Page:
Market Spotlight: Education

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A new pilot project in four Illinois schools will provide text-to-speech (TTS) technologies to sophomore students with reading disabilities. The schools will then track them through their high school years to see what impact the technology had on their overall academic success and aspirations after graduation.

At the center of the project, undertaken by the Illinois Assistive Technology Program (IATP), is Read & Write Gold software from Texthelp Systems, a provider of TTS and reading support software. With it, the students can hear, through an integrated headset, an automated reading of digital textbooks, worksheets, tests, and class notes. Multicolored highlighting of the text, word prediction, built-in dictionaries and a thesaurus, and accessibility tools are also part of the software.

The pilot project technically began in January, but at the time, it was hampered by a shortage of textbooks available in digital format. Those issues have been resolved, and when participating students return to class this month, the TTS will be able to read aloud to them every textbook that will be required reading during the school year.

“I was very surprised at how difficult it is to get digital textbooks,” says Cilla Sluga, the project coordinator. “But we worked with [the publishers, the National Instructional Materials Access Center, and Bookshare] to get digital copies, or to get formal permission to scan them.”

The pilot is being conducted at Porta High School in Petersburg, Riverton High School in Riverton, SASED Central in Springfield, and Virden High School in Virden. Each school has six or seven students in the program. Each student and a site coordinator at each school received an IBM ThinkPad laptop computer (with Read & Write Gold already installed), headphones, a portable USB drive, printer/scanner, and a backpack from IATP.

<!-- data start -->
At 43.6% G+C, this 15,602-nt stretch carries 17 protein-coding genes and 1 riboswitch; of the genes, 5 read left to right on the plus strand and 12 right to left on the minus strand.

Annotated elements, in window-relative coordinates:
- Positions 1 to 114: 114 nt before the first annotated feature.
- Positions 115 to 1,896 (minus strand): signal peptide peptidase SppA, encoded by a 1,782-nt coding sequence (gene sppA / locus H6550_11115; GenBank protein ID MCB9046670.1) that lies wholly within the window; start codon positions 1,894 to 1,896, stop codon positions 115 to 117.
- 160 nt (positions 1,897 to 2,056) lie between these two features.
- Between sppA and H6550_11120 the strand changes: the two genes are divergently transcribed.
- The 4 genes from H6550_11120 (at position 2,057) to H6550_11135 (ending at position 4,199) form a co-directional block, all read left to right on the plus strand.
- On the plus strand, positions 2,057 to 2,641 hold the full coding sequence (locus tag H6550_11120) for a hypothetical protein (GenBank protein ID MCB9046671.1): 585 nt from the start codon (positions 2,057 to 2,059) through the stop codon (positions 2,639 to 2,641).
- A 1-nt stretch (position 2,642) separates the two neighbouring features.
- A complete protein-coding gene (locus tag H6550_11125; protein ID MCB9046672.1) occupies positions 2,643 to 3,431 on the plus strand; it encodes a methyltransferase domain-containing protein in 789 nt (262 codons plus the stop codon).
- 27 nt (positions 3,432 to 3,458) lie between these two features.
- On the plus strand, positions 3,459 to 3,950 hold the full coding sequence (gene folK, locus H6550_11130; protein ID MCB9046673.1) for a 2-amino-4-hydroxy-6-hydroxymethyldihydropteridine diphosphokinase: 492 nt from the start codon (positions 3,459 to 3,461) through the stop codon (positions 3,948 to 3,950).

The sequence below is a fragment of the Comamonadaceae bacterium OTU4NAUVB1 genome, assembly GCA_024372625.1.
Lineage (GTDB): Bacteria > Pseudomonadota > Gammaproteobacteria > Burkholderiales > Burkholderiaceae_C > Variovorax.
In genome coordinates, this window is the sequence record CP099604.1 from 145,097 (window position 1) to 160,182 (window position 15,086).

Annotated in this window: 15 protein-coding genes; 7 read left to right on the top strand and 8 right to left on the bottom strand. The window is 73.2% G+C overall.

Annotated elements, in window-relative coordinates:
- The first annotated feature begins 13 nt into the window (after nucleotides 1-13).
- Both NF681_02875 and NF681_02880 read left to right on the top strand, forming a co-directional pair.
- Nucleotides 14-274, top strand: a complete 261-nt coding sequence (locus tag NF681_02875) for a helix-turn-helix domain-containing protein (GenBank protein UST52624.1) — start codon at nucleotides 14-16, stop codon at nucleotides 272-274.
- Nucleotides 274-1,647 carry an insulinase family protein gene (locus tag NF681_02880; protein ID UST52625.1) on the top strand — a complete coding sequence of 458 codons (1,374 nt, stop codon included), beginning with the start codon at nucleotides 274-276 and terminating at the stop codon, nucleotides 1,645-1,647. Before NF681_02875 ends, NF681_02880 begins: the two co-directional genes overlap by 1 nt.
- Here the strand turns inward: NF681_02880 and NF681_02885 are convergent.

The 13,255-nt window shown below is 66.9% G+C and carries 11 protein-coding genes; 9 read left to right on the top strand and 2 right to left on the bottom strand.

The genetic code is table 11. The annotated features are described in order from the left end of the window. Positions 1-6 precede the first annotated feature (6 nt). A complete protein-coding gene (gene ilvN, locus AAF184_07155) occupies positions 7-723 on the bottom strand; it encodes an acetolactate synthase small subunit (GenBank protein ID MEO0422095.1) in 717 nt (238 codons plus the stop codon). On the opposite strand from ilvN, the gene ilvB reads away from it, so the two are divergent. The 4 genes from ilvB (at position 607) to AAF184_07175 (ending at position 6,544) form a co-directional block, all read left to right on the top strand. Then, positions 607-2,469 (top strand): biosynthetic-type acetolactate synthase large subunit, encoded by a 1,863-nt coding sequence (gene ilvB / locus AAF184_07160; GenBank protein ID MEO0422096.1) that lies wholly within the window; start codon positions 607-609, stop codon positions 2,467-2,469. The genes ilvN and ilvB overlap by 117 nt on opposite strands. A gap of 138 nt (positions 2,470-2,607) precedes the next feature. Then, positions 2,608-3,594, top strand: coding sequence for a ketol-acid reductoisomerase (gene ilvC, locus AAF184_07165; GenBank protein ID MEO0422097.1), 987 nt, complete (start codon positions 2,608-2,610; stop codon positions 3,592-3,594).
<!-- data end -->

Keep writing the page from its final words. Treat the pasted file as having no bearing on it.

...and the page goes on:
The students selected for the program were perceived as having post-secondary or employment potential, but were found to be at risk for not completing high school, graduating late from high school, or underachieving in school due to significant reading disabilities. “Our goal is that they all will be able to graduate and go on to further their education if they so choose, so they can lead normal lives and make respectable livings,” Sluga says. “We hope that in the end they will have the confidence and ability to do that.”

Some would argue that by allowing the TTS system to do the reading for them, schools are doing a disservice to the students by not teaching them to read on their own. Sluga concedes that possibility, but notes that most students selected for the project might never be able to read because of their disabilities. “But they still need access to the material. For classes like biology, social studies, and history, the students’ responsibility is to know the facts. How they got those facts is not the issue,” she says. “Having the information in digital format is helpful, and it can really aid a student in mastering the required materials.”

For Sluga, improving reading is a goal of the project as well, though. So is reducing the amount of time that a teacher has to spend with each student individually.

“TTS can reduce teacher one-on-one time in the classroom,” Sluga says. “The student may not need to ask the teacher if he did it right after each sentence because he can listen to it on his own with the headset. If he comes across a word he does not know, he can click on the integrated dictionary or thesaurus and get a definition without having to stop the class to ask the teacher what a word means. And finally, it reads back to them what they wrote, and when they hear it for themselves, it’s easier for them to pick out the errors on their own.”

A similar project was in place at several schools in Missouri, and Sluga says she has heard nothing but positive reports about it. “I hope other schools will see the benefits of TTS for students who can’t read and start using it as well,” she says. —Leonard Klie

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